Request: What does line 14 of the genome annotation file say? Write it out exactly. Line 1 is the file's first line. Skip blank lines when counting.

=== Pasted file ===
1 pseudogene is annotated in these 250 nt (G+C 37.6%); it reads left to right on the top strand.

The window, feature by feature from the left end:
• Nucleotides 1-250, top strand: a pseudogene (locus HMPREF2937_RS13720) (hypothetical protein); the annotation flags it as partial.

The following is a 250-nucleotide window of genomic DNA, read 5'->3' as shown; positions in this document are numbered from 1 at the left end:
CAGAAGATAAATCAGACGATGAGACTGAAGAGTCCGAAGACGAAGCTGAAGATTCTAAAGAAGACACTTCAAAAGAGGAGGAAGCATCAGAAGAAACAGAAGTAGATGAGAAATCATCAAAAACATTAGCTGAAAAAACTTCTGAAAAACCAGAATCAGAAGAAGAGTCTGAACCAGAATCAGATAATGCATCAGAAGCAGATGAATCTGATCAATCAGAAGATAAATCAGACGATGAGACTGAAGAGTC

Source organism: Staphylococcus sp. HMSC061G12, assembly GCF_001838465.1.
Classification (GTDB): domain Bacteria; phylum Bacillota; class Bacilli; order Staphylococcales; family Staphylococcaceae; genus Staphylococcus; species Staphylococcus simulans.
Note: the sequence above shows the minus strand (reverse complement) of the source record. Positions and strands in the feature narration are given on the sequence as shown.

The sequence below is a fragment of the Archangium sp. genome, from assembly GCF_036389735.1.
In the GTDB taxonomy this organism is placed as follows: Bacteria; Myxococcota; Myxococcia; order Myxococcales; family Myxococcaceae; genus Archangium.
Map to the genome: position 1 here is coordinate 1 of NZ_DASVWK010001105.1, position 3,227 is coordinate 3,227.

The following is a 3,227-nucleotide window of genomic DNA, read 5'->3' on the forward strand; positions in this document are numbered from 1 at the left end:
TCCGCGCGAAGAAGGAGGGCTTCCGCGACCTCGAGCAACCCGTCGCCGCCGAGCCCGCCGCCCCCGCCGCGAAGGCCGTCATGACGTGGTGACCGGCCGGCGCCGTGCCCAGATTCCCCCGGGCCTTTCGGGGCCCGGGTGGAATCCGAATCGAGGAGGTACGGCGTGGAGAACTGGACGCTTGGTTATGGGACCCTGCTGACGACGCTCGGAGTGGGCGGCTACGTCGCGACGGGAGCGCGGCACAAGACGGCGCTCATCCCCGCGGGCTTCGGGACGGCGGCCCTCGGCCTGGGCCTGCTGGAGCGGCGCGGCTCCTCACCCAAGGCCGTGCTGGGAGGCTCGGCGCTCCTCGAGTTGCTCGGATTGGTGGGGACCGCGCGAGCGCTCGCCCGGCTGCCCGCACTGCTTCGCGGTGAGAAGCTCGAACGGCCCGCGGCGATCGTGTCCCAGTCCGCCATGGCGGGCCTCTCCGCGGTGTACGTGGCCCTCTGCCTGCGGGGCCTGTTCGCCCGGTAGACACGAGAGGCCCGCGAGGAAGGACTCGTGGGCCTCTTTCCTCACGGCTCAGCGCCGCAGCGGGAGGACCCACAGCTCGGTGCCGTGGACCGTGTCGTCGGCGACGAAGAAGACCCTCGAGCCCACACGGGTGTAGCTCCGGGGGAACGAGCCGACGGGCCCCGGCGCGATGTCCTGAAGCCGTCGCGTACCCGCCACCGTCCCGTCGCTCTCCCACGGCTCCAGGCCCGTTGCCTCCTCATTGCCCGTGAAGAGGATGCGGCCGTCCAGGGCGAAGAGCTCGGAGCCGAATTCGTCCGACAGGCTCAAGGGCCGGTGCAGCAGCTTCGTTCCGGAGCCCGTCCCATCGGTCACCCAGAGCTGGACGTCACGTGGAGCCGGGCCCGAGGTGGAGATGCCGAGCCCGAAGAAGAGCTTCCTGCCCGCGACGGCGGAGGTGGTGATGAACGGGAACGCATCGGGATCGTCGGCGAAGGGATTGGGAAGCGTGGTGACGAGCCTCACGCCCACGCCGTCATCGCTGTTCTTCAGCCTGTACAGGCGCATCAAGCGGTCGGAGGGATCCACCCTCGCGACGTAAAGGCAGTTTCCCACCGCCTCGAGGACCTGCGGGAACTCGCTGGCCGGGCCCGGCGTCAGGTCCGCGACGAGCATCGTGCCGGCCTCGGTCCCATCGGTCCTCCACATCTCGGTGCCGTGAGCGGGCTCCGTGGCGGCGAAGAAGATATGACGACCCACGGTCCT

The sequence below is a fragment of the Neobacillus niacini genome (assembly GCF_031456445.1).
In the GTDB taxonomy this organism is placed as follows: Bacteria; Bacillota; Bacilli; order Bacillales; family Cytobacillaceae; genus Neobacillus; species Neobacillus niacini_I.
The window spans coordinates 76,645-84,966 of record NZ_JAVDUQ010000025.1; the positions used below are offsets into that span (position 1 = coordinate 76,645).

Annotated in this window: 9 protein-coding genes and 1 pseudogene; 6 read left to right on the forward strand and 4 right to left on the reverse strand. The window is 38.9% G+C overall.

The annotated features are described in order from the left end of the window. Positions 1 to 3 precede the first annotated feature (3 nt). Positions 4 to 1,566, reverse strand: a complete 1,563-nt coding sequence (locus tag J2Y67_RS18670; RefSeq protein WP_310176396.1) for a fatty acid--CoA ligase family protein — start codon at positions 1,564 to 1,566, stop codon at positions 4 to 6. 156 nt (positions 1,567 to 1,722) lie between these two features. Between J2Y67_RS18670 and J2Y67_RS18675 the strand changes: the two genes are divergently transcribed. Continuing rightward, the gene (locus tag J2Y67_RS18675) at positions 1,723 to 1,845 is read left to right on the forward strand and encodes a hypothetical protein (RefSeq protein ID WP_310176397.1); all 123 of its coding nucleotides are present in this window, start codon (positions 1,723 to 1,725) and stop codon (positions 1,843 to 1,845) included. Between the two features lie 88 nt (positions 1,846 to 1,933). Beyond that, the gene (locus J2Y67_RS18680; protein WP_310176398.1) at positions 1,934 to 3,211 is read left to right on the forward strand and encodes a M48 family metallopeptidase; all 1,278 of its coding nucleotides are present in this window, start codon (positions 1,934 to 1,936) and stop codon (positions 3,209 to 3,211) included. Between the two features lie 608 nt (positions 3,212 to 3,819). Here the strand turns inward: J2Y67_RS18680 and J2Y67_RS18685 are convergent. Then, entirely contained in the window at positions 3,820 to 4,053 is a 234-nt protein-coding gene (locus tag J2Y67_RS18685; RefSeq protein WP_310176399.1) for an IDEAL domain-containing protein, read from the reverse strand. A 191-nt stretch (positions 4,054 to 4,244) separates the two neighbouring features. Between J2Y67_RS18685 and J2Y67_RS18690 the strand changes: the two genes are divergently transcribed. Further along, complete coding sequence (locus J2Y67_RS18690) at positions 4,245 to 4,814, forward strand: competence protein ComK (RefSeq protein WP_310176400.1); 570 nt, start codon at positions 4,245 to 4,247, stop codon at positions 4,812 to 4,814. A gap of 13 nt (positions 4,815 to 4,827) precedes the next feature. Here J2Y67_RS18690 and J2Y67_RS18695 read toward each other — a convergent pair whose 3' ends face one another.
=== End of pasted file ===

The sequence below is a fragment of the Neobacillus niacini genome (assembly GCF_031456445.1).